Netizens call to free detained Pride protesters: ‘Pride is protest’
MANILA, Philippines– After the arrest of 20 LGBTQ+ protesters by the police on June 26, netizens took their outrage to social media and called on the Manila police to free the apprehended protesters.
This year’s Bahaghari-led Pride protest had 3 objectives: first, to celebrate Pride; second, to express their disagreement with the passage of the anti-terrorism bill; and third, to urge the government to swiftly act on the ongoing pandemic.
The group marched from Morayta at 10 am, and held a program near the Mendiola Peace Arch.
After the news broke on social media, #FreePride20 immediately trended on Twitter. Netizens expressed their outrage and called for the immediate release of the apprehended protesters. Some of them even reached out to Manila City Mayor Isko Moreno, saying the arrests were illegal and questioned his support for the LGBTQ+ community.
According to the police, the protesters were arrested due to physical distancing violations and supposed failure to secure a permit. These accusations, however, were refuted by the protesters who insisted that they practiced the protocols that had been set to prevent the spread of COVID-19.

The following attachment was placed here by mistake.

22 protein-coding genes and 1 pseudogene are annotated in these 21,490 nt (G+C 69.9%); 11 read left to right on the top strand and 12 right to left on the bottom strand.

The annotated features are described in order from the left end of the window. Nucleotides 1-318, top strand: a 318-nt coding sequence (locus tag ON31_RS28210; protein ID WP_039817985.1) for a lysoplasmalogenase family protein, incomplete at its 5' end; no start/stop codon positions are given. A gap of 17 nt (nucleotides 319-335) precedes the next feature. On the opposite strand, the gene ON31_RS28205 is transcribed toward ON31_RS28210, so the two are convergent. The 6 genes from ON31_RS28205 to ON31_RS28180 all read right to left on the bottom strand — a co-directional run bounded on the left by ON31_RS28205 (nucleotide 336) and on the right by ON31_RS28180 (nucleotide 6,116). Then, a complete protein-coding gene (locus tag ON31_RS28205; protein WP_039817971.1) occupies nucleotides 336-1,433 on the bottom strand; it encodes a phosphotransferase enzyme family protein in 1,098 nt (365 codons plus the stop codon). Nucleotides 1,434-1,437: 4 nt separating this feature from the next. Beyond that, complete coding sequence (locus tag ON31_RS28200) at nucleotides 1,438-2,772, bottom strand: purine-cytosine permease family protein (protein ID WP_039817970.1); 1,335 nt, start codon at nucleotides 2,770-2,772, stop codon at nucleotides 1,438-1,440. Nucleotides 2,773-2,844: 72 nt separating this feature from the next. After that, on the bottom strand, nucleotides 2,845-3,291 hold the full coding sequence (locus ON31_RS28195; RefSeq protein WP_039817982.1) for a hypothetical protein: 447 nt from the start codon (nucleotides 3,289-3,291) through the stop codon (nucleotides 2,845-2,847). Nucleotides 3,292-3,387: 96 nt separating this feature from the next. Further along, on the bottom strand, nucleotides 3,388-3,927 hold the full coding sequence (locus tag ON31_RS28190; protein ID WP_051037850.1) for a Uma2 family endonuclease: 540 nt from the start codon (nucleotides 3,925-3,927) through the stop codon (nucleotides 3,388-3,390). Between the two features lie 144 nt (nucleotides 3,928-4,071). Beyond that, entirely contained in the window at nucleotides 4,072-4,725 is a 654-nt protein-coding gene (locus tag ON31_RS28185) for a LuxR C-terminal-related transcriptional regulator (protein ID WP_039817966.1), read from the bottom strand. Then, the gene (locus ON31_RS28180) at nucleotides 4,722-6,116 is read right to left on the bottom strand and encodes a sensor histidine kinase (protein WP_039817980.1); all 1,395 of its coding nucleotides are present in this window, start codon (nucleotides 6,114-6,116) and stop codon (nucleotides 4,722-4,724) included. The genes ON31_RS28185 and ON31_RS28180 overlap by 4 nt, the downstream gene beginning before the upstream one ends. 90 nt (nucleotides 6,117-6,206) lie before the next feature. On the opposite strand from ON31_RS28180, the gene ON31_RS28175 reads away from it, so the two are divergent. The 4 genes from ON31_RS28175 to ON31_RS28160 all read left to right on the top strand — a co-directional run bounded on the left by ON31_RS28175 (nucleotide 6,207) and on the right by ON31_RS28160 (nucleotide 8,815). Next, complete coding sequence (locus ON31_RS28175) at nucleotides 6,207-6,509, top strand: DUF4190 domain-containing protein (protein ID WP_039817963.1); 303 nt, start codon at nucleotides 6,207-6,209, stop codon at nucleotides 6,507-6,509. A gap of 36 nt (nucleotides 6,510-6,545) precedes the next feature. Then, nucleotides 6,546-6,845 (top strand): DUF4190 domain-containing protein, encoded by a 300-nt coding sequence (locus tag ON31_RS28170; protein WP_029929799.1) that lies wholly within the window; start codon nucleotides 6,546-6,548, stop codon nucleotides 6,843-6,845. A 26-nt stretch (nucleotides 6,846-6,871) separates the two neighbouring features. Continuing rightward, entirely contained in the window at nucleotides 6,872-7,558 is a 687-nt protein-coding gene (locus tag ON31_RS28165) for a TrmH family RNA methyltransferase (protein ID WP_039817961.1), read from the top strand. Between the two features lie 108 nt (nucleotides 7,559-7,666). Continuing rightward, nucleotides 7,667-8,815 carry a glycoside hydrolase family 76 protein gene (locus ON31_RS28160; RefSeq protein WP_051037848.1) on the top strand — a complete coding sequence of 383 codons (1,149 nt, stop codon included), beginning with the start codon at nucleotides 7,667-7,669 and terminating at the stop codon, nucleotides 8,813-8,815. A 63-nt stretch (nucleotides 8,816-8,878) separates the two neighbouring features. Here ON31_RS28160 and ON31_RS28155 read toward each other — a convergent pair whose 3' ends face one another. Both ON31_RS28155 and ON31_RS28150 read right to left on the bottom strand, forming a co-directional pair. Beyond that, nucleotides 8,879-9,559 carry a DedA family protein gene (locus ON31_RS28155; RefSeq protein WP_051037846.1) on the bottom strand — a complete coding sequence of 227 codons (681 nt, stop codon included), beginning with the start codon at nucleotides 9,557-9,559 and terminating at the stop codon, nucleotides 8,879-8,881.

In a statement, the Concerned Artists of the Philippines condemned the Pride march arrests in Mendiola and called for the protection of the people’s right to protest.
“Today’s dispersal shows how all the more urgent it is to stand and push back for freedom, democracy, and human rights in the time of the pandemic,” the organization wrote on their Facebook page.
Gabriela Women’s Party echoed this and insisted that the arrests were illegal as there is no law that prohibits holding a protest under a community quarantine.
“We call on the Filipino people to press for the immediate release of all those arrested. Police officers must be held accountable for conducting the illegal arrests,” said the statement shared by Gabriela on its page.
Netizens react to the arrest
Twitter users expressed their discontent and rage over the Pride march arrests through the online platform.
“Ang Pride ay isang protesta laban sa diskriminasyon na natatanggap ng LGBTQ+ community at ang kawalan ng pagkakapantay-pantay sa ating lipunan. Kailan pa naging labag sa batas ang ipaglaban ito?” Twitter user @tomato_clara wrote.
(Pride is a protest against discrimination being experienced by the LGBTQ+ community and against societal inequality. When did fighting for it become a crime?)
Some netizens are worried as the arrests are already a manifestation of the abuses that could be committed if the anti-terror bill becomes law. (READ: 'This is not terrorism': Filipinos take to the streets after anti-terror bill hurdles Congress)
“The Anti Terror Bill is not yet a law, yet the police dispersed a peaceful protest and arrested them without any reasons. And they say the protesters started the violence? The protests have been peaceful until the police got involved,” Nichole Labiano wrote on Twitter.
Here are other tweets from concerned netizens:#FreePride20 - Curated tweets by MovePH